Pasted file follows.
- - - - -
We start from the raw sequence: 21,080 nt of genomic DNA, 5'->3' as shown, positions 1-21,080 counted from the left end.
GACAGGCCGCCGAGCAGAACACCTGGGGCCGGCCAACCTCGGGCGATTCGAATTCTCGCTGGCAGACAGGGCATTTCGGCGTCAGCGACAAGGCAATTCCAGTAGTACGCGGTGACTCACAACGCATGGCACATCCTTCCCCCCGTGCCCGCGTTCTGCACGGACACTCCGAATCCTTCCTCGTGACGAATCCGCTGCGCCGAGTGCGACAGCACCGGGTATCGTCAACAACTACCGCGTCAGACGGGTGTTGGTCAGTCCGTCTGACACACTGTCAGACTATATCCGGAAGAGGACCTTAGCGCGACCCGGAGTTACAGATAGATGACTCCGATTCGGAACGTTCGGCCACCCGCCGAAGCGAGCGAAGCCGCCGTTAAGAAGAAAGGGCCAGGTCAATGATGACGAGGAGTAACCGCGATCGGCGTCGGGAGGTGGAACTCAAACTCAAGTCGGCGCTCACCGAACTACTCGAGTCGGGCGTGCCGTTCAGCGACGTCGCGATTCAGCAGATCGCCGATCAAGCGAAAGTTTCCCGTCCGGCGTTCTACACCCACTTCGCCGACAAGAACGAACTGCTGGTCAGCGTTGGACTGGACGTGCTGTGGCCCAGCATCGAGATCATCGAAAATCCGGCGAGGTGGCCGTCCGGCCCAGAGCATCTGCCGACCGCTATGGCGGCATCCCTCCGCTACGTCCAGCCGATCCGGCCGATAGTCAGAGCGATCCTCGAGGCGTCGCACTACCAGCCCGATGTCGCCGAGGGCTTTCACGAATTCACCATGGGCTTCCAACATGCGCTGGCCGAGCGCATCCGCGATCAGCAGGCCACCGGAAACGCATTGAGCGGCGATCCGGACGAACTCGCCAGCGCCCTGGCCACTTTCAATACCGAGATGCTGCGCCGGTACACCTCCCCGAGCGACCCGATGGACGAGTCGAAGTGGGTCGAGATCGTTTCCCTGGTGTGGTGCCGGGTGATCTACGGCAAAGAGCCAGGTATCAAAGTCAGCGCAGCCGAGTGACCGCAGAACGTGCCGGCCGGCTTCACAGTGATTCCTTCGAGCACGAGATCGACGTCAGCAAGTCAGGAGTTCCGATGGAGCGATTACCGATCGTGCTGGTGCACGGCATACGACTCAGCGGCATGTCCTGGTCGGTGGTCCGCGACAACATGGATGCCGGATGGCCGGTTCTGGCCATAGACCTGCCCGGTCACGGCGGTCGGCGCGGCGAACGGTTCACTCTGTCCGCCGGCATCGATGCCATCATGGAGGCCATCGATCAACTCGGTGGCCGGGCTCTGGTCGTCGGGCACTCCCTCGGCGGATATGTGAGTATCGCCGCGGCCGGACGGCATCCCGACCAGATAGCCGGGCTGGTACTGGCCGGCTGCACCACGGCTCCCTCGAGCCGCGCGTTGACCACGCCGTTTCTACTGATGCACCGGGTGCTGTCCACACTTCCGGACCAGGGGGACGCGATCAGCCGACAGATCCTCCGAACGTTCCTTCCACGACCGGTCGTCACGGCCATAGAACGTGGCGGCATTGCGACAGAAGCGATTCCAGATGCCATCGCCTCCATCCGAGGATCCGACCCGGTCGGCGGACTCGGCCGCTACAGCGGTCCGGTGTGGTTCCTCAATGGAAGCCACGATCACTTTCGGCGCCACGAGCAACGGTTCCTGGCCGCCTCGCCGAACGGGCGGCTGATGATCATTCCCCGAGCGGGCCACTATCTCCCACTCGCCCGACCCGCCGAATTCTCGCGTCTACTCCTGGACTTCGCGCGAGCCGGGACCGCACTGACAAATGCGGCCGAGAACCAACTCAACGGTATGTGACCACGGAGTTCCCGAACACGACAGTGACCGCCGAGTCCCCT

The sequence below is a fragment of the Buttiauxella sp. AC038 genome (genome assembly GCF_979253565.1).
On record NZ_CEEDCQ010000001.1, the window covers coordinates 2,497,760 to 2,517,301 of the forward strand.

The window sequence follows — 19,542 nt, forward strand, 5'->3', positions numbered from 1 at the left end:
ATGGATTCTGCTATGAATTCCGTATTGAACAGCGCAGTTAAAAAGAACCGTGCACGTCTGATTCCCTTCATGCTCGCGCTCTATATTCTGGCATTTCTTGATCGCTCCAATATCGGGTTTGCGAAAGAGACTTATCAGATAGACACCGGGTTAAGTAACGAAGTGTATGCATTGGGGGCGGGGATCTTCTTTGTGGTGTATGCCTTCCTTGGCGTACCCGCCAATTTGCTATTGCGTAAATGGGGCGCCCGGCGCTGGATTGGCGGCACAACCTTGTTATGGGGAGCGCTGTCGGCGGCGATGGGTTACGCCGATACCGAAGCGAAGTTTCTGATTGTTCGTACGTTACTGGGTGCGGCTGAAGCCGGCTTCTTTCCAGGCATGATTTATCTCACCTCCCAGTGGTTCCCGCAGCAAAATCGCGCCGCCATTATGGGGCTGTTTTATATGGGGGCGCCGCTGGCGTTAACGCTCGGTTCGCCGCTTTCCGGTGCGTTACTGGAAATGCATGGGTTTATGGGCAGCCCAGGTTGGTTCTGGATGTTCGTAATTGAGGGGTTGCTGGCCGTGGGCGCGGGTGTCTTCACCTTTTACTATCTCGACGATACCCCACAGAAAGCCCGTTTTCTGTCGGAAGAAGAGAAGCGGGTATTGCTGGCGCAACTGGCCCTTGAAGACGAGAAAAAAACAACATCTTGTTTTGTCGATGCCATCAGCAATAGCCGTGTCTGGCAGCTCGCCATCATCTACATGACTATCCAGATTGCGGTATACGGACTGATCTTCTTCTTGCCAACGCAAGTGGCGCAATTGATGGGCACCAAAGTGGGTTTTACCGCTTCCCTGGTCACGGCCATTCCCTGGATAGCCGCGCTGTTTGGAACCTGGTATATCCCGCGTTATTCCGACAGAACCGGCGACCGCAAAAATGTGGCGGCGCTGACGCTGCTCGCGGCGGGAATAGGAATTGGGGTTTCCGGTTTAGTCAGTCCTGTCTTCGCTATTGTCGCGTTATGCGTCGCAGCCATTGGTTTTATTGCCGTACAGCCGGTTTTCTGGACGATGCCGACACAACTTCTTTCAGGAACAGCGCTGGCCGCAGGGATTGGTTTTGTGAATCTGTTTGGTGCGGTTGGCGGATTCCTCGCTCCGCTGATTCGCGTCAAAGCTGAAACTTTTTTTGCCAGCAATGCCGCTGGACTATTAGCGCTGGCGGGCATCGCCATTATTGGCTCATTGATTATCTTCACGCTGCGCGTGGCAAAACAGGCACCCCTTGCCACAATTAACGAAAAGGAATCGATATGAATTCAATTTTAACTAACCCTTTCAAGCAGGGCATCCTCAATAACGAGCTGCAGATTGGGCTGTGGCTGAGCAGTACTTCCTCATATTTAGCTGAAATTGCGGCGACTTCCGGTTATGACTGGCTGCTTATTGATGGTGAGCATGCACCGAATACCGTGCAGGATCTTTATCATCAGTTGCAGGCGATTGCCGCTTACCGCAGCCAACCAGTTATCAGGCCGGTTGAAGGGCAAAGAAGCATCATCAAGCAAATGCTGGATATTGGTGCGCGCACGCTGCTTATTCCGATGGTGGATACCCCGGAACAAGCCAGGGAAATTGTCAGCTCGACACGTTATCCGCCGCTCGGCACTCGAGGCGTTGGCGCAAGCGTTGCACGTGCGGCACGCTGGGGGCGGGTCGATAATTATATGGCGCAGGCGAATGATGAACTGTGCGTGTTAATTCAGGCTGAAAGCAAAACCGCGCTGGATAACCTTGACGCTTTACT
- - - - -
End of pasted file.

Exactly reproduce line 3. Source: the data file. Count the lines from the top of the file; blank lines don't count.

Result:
The sequence below is a fragment of the Buttiauxella sp. AC038 genome (genome assembly GCF_979253565.1).